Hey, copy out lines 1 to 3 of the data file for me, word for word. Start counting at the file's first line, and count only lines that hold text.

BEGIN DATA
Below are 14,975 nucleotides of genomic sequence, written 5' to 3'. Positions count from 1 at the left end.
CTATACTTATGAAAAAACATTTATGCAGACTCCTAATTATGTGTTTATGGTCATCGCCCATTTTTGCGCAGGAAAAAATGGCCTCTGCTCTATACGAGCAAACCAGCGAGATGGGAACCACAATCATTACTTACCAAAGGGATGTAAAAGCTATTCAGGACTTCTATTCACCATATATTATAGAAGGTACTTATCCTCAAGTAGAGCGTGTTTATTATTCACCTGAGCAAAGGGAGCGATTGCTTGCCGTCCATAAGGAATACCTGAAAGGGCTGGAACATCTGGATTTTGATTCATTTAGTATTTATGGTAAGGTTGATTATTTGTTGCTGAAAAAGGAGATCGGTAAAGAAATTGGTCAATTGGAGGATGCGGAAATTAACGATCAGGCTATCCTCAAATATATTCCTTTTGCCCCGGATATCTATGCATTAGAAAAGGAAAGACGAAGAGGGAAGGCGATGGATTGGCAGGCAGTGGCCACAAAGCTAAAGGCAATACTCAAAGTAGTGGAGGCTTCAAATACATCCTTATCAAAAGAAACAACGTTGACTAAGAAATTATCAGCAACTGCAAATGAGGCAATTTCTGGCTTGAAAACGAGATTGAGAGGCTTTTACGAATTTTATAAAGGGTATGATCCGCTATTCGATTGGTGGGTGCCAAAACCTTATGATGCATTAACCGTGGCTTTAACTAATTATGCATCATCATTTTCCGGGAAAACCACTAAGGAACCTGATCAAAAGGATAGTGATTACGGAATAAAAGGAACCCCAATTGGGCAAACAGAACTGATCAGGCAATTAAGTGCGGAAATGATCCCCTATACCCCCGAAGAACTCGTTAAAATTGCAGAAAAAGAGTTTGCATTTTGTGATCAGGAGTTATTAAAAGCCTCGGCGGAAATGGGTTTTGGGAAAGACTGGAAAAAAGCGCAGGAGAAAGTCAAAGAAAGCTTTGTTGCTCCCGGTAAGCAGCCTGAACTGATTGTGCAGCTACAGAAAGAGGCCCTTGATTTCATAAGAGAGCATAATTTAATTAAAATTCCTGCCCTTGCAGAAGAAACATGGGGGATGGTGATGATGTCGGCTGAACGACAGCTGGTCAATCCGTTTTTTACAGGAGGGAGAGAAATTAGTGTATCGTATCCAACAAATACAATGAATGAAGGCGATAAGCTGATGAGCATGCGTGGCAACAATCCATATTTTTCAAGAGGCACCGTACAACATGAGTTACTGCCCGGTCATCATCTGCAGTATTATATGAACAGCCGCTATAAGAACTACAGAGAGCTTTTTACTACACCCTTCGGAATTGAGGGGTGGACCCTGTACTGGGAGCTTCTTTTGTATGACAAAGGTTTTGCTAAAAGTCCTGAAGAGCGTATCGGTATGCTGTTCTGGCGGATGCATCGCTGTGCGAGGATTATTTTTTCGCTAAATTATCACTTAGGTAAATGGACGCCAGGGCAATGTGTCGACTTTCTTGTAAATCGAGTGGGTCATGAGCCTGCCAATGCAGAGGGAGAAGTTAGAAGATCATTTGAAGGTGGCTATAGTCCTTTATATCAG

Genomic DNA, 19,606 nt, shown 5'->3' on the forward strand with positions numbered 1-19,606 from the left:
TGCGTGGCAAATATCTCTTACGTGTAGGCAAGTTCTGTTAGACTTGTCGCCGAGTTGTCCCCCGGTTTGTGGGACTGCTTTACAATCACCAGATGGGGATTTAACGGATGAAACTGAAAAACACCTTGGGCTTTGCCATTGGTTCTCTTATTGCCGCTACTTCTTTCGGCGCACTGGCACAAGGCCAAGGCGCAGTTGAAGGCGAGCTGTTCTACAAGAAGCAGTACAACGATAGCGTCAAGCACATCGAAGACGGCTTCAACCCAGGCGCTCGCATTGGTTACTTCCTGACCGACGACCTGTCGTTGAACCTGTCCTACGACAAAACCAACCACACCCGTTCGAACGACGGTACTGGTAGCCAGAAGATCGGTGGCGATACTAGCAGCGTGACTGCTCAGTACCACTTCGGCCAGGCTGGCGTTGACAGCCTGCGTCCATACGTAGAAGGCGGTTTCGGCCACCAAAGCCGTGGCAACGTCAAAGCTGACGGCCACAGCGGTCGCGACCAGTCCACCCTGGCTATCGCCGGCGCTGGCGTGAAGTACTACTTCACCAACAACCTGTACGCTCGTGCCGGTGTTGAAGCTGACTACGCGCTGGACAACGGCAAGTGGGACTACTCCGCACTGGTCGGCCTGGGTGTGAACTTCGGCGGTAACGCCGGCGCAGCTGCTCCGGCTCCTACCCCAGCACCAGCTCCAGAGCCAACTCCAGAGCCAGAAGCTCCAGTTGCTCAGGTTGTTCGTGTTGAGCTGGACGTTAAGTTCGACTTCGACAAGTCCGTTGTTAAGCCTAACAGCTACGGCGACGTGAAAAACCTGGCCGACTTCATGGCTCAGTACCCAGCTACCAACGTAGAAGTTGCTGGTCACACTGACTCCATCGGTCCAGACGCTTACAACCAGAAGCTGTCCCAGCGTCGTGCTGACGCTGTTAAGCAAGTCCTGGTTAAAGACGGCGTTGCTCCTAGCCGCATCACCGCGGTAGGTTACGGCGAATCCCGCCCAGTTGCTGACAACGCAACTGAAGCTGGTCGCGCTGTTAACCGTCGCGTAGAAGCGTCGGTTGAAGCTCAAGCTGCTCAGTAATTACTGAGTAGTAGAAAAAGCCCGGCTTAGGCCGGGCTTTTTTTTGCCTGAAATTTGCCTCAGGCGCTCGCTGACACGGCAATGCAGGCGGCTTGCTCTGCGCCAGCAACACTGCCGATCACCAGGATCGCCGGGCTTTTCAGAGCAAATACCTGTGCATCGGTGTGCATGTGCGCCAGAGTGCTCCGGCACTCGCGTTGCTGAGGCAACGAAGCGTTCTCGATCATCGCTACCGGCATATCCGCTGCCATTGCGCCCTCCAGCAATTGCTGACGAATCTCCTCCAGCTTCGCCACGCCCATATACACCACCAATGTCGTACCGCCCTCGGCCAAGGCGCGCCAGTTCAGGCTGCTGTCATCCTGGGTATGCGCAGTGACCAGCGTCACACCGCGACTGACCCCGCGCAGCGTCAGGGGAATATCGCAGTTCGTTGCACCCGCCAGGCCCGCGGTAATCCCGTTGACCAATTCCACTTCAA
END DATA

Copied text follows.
Below are 14,975 nucleotides of genomic sequence, written 5' to 3'. Positions count from 1 at the left end.
CTATACTTATGAAAAAACATTTATGCAGACTCCTAATTATGTGTTTATGGTCATCGCCCATTTTTGCGCAGGAAAAAATGGCCTCTGCTCTATACGAGCAAACCAGCGAGATGGGAACCACAATCATTACTTACCAAAGGGATGTAAAAGCTATTCAGGACTTCTATTCACCATATATTATAGAAGGTACTTATCCTCAAGTAGAGCGTGTTTATTATTCACCTGAGCAAAGGGAGCGATTGCTTGCCGTCCATAAGGAATACCTGAAAGGGCTGGAACATCTGGATTTTGATTCATTTAGTATTTATGGTAAGGTTGATTATTTGTTGCTGAAAAAGGAGATCGGTAAAGAAATTGGTCAATTGGAGGATGCGGAAATTAACGATCAGGCTATCCTCAAATATATTCCTTTTGCCCCGGATATCTATGCATTAGAAAAGGAAAGACGAAGAGGGAAGGCGATGGATTGGCAGGCAGTGGCCACAAAGCTAAAGGCAATACTCAAAGTAGTGGAGGCTTCAAATACATCCTTATCAAAAGAAACAACGTTGACTAAGAAATTATCAGCAACTGCAAATGAGGCAATTTCTGGCTTGAAAACGAGATTGAGAGGCTTTTACGAATTTTATAAAGGGTATGATCCGCTATTCGATTGGTGGGTGCCAAAACCTTATGATGCATTAACCGTGGCTTTAACTAATTATGCATCATCATTTTCCGGGAAAACCACTAAGGAACCTGATCAAAAGGATAGTGATTACGGAATAAAAGGAACCCCAATTGGGCAAACAGAACTGATCAGGCAATTAAGTGCGGAAATGATCCCCTATACCCCCGAAGAACTCGTTAAAATTGCAGAAAAAGAGTTTGCATTTTGTGATCAGGAGTTATTAAAAGCCTCGGCGGAAATGGGTTTTGGGAAAGACTGGAAAAAAGCGCAGGAGAAAGTCAAAGAAAGCTTTGTTGCTCCCGGTAAGCAGCCTGAACTGATTGTGCAGCTACAGAAAGAGGCCCTTGATTTCATAAGAGAGCATAATTTAATTAAAATTCCTGCCCTTGCAGAAGAAACATGGGGGATGGTGATGATGTCGGCTGAACGACAGCTGGTCAATCCGTTTTTTACAGGAGGGAGAGAAATTAGTGTATCGTATCCAACAAATACAATGAATGAAGGCGATAAGCTGATGAGCATGCGTGGCAACAATCCATATTTTTCAAGAGGCACCGTACAACATGAGTTACTGCCCGGTCATCATCTGCAGTATTATATGAACAGCCGCTATAAGAACTACAGAGAGCTTTTTACTACACCCTTCGGAATTGAGGGGTGGACCCTGTACTGGGAGCTTCTTTTGTATGACAAAGGTTTTGCTAAAAGTCCTGAAGAGCGTATCGGTATGCTGTTCTGGCGGATGCATCGCTGTGCGAGGATTATTTTTTCGCTAAATTATCACTTAGGTAAATGGACGCCAGGGCAATGTGTCGACTTTCTTGTAAATCGAGTGGGTCATGAGCCTGCCAATGCAGAGGGAGAAGTTAGAAGATCATTTGAAGGTGGCTATAGTCCTTTATATCAG

Genomic DNA, 19,606 nt, shown 5'->3' on the forward strand with positions numbered 1-19,606 from the left: